They came from all over Chicago, and from all over the country, to be here, in Chicago, to witness history. Hundreds of thousands of revelers came to Chicago to be a part of the celebration, some on the scene as early as noon Tuesday for a celebration tha
They came from all over Chicago, and from all over the country, to be here, in Chicago, to witness history.
Hundreds of thousands of revelers came to Chicago to be a part of the celebration, some on the scene as early as noon Tuesday for a celebration that was not supposed to start until 8:30 p.m.
“I remember when Blacks could not vote and to see a Black man elected president is worth coming down here for,” said Sherry Brown, 61, from Chicago. “I may not get this chance again in my lifetime to see a Black man elected president so I wanted to see it while I can.”
Lines of people were about seven deep and nearly a mile long to enter the park, but even more thousands were lining Michigan Avenue, just outside of where the rally was to be held. Some in the crowd waved American flags and there was a sea of flashing lights from cameras of all types.
Each time CNN made a projection of a state’s winner, the crowd went wild if it favored Obama, and loud “boos” filled the air if the projection was positively for McCain.
Lisa Tademan, 50, from north suburban Gurnee was among the revelers.
“I will always cherish this day because I can say I was here in Chicago when our country elected the first Black president,” she said.
“I came to America 10 years ago because I heard this was the place where success can be found, and with the election of Barack Obama as the first Black president of the United States, it proves that anyone can achieve success if they desire it,” said Andrea Tichoski, 38, an immigrant from Bulgaria.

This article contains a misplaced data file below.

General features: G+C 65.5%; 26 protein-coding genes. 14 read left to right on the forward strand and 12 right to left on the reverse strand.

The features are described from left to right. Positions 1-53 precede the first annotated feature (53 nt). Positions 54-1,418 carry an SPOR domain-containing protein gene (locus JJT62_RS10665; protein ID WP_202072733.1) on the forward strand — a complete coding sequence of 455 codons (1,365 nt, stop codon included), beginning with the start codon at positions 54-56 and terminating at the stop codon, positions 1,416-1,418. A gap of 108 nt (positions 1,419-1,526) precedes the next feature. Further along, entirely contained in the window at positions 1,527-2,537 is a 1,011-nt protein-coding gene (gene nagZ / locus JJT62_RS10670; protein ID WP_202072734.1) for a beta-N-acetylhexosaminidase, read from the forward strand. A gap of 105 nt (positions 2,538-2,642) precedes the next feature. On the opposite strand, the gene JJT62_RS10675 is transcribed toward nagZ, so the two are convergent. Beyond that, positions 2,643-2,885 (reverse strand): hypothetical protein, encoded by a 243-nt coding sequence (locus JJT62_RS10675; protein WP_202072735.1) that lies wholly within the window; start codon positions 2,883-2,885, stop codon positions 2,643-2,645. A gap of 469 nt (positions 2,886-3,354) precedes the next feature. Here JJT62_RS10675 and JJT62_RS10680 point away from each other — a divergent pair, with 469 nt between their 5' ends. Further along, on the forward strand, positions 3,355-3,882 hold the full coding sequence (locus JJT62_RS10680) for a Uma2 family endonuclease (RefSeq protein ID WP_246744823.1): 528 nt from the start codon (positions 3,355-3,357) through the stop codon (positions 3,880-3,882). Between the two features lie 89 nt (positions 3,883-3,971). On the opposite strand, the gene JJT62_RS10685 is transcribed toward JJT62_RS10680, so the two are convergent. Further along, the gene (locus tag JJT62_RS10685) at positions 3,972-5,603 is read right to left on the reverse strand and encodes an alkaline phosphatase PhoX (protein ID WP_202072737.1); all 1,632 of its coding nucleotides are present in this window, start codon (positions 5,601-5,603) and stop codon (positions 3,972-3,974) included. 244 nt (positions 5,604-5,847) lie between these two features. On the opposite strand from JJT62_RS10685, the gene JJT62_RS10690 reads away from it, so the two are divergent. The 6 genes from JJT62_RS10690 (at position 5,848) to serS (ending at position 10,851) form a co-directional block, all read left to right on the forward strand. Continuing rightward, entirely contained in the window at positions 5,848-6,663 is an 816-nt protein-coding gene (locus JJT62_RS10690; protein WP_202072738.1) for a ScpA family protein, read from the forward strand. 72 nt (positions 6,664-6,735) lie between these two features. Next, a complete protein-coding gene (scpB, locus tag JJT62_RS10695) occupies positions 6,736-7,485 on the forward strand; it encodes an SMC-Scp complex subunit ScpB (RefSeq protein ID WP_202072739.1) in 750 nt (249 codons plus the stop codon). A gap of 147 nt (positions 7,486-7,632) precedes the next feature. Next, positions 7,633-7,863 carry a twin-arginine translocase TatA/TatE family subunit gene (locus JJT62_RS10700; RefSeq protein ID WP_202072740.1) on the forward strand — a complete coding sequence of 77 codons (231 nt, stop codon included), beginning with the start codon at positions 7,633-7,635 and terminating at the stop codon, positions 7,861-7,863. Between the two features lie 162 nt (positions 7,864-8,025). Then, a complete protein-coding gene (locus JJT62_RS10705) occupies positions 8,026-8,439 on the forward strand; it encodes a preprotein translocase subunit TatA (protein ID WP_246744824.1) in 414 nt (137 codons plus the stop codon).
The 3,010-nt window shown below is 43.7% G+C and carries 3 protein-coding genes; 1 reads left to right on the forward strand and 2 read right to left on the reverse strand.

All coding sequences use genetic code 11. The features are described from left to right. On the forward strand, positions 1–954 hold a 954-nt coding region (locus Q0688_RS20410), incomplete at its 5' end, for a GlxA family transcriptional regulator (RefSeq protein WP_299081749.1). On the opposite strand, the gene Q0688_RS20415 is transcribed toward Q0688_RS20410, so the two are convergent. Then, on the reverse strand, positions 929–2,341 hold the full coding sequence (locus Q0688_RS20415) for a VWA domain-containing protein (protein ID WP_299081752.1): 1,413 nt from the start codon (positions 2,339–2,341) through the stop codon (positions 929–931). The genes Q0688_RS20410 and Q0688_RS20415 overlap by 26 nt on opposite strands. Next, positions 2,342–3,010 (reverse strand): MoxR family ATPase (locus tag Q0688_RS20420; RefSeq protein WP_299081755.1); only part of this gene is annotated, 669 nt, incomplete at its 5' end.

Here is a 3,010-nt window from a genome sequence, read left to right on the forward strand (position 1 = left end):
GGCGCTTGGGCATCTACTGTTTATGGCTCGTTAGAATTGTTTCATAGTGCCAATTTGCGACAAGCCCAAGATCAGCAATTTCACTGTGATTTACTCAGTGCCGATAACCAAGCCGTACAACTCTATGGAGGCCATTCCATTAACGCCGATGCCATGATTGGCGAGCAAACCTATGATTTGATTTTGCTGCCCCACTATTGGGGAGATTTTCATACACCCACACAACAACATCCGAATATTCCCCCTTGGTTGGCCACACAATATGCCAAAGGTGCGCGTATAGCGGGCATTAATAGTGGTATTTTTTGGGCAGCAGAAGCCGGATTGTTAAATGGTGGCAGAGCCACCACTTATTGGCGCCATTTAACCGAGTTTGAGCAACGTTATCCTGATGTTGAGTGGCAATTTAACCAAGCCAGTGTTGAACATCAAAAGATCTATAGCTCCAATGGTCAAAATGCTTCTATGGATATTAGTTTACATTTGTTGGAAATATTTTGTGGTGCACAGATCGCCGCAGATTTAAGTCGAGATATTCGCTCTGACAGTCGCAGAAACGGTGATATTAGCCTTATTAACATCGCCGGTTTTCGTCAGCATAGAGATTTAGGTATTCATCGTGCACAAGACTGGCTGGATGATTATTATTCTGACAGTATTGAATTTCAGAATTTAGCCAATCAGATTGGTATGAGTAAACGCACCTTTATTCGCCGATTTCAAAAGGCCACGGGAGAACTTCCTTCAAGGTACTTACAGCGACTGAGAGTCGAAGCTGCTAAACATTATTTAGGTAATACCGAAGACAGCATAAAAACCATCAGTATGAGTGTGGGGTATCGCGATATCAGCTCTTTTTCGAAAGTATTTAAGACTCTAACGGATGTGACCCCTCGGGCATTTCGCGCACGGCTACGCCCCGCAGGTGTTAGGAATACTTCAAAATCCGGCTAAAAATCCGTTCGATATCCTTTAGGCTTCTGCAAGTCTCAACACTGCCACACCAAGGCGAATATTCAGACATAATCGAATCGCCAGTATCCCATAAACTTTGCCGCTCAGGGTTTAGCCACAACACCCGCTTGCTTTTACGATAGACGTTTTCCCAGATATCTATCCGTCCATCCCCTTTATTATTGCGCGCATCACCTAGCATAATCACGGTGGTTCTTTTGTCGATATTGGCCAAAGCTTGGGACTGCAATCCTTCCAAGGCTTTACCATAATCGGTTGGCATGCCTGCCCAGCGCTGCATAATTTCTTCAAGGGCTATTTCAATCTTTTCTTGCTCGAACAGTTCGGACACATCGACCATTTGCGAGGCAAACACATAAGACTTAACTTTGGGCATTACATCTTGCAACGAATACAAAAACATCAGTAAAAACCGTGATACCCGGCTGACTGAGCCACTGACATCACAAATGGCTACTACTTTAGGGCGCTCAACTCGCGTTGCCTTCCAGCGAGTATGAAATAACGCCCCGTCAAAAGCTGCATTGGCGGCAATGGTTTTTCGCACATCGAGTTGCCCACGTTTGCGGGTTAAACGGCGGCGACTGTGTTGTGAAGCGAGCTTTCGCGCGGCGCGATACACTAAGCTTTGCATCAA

“I wanted to be here tonight so that I can make history come alive with my presence,” said Damon Rucker, 22. “I cried all the way here, and I plan to cry all the way home after Obama wins.”
“I agree with his platform to change the health care policy and the economy,” said Leslie Baker- Kimmons.
“I am down here tonight to be a part of history, and even if Barack Obama was white, I would have still voted for him,” said the 35-year-old Black woman.
“I came here from New York to witness the excitement for myself,” said Michael Thomas, 44, a white man from New York. “I wanted to be here. I needed to be here. Tomorrow is not history, but tonight is.”
“This is a history making experience and it means something different to each person that’s out here,” said Megan Bae, whose from Chicago. “For most of us though, we are here to support our candidate.”
“This was the first time I voted. I have spent the last 21 years in prison,” said Anthony Kennedy, 38. “Now I know what it feels like to be on the right side of the law. It feels real good to know my folks helped elect the first Black president.”
“I am here with my great grandkids so they can see that racism no longer exists in America,” said Bobbie Bellman, 64.
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